In response to the recent article by Gary M. Franklin, MD, MPH, titled "Opioids for chronic non-cancer pain: A position paper of the American Academy of Neurology," we wish to address a number of issues.
In response to the recent article by Gary M. Franklin, MD, MPH, titled “Opioids for chronic non-cancer pain: A position paper of the American Academy of Neurology,” we wish to address a number of issues.1
To start, Dr. Franklin states, “Whereas there is evidence for significant short-term pain relief, there is no substantial evidence for maintenance of pain relief or improved function over long periods of time without incurring serious risk of overdose, dependence, or addiction.” We agree with a statement made by Bob Twillman, PhD, at the FDA hearings on February 8, 2013, that “the absence of evidence is not evidence of absence.” For example, there is no evidence to substantiate that jumping out of an airplane is dangerous but, nevertheless, it has not been studied. Interestingly, what the author fails to share here is that more deaths are caused each year by tobacco use than by all deaths from HIV, illegal drug use, alcohol use, motor vehicle injuries, suicides, and murders combined. Although there is no limit on the number of cigarettes that one can purchase or the nicotine intake from any consumers, we continue to see zealots serve up a “no opioid” meal.2-4
Inappropriate opioid prescribing is undertaken by a small percentage of prescribing physicians.5 It is both disheartening and difficult to comprehend that, with all of the national attention and various guidelines, providers remain comfortable with a knowledge deficit regarding the safety profile of opioids or the listed “best practices/universal precautions.” Pain management and monitoring for adverse events, misuse, and opioid use disorder are interdisciplinary duties. Mandating primary care physicians with limited time, training, and resources to complete the assessment, comprehensive medication management, and appropriate monitoring for aberrant behaviors is a disservice to the patients, providers, and the community at large, and it is an inherent public safety risk. We believe that here within lies the real problem, and it must be addressed if anyone expects to see an impactful paradigm shift.
A collaborative care model for the care of patients with chronic pain is a crucial element in the evolving health care reform environment.6 Any physician prescribing opioids—whether it is a primary care, mental health, emergency medicine, palliative care, infectious disease, or hospice—can benefit from having a pharmacist located in the same area or easily accessible through electronic consult services. Unfortunately, health care reimbursement policies do not provide payment for such pharmacy clinicians who could otherwise offer a uniquely needed expertise to provide best practice pain management. Prescription drugs are usually included with insurance, but pharmacist services are not required, despite the record of adverse drug and sentinel events. The prescriber and pharmacist both have a responsibility to ensure that the prescription is for a legitimate medical purpose.7 Insurers could face liability exposure for failure to detect and act (Duty to Warn, FL Supreme Court 2006).8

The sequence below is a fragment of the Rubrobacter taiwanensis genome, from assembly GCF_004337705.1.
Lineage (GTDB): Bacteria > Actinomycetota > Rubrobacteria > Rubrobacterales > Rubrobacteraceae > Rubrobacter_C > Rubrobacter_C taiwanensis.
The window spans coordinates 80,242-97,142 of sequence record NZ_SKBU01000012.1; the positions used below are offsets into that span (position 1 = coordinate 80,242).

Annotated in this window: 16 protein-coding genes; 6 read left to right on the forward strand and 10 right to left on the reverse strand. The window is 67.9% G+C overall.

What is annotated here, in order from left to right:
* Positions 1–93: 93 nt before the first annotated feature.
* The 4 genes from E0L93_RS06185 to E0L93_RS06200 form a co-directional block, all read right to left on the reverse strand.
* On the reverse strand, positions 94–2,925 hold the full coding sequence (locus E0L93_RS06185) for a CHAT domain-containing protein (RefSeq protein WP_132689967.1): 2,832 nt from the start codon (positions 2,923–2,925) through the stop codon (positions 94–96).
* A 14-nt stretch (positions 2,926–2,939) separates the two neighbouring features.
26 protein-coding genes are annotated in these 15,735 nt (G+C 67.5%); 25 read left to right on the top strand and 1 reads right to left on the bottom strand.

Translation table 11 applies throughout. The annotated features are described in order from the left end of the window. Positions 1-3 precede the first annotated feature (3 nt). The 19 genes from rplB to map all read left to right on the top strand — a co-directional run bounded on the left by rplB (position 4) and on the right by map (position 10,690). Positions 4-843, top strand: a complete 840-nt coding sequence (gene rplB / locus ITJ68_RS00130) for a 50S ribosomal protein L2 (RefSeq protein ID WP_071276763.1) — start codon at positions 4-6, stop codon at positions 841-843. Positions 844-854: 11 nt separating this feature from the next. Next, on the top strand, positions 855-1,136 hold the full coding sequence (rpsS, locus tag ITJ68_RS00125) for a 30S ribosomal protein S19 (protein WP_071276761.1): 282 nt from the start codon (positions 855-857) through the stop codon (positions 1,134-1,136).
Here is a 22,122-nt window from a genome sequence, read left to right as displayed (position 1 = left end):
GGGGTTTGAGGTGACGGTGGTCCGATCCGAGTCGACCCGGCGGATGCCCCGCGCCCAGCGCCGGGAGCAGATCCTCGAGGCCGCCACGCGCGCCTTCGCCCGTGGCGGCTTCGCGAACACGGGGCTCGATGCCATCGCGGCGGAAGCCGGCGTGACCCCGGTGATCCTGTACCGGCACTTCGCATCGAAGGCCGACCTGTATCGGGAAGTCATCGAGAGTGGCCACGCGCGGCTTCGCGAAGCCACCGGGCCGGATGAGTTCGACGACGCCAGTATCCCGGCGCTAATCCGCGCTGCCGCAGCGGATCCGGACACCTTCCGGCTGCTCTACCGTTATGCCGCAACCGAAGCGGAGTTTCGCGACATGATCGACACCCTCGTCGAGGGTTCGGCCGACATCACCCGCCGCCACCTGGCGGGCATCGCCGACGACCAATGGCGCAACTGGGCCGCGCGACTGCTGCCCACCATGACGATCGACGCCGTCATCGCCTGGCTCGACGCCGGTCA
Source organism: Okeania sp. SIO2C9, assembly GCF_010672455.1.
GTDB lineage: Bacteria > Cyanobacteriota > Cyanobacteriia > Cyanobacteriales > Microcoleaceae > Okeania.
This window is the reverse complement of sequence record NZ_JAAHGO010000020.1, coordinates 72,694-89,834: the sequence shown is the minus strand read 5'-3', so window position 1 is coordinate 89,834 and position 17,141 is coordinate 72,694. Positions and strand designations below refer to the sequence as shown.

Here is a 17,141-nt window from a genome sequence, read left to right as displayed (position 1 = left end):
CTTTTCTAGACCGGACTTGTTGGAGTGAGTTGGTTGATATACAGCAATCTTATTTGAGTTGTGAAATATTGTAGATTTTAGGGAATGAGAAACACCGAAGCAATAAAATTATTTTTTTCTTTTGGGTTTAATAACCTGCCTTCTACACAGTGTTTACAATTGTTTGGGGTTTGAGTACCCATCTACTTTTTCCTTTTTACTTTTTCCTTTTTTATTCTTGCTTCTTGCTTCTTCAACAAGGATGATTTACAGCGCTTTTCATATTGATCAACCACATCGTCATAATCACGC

The Washington Opioid Dosing Guideline is just one resource, but the available tools alone will not optimize pain management and prevent harmful outcomes caused by health care’s culture. In fact, methadone overdoses have been on the rise in Washington, and one reason could be the inadequacy of their very own online opioid calculator: “Washington State Agency calculator does not convert from one opioid to another, but merely provides the morphine equivalents.”9 Furthermore, the suggested methadone conversion may be a particularly problematic contributor to that problem.
If a primary care provider has 15-20 minutes to review the history, complete the assessments for the problems presented, and devise appropriate risk modification plans, then poor pain management and substance abuse monitoring are expected. Having tools and educational in-services are a part of improving care for complex pain patients; however, a system redesign to support the implementation of best practices and incorporation of meaningful use into electronic health records is more likely to decrease opiate-related deaths and hospitalizations related to overdoses.
The general consensus is that the strength of evidence for the effectiveness of long-term opioid use for long-term outcomes >1 year related to pain, function, and quality of life is insufficient. The evidence of opioid use and increasing the risk for opioid abuse, addiction, morbidity, and mortality is insufficient to low.10 Additionally, the available risk assessment tools lack sensitivity, specificity, and universal applicability.11,12 Moving forward, we know more research is needed, as most pain management articles end with a similar statement: “Ongoing research and data collection regarding opioid efficacy and management are needed.”1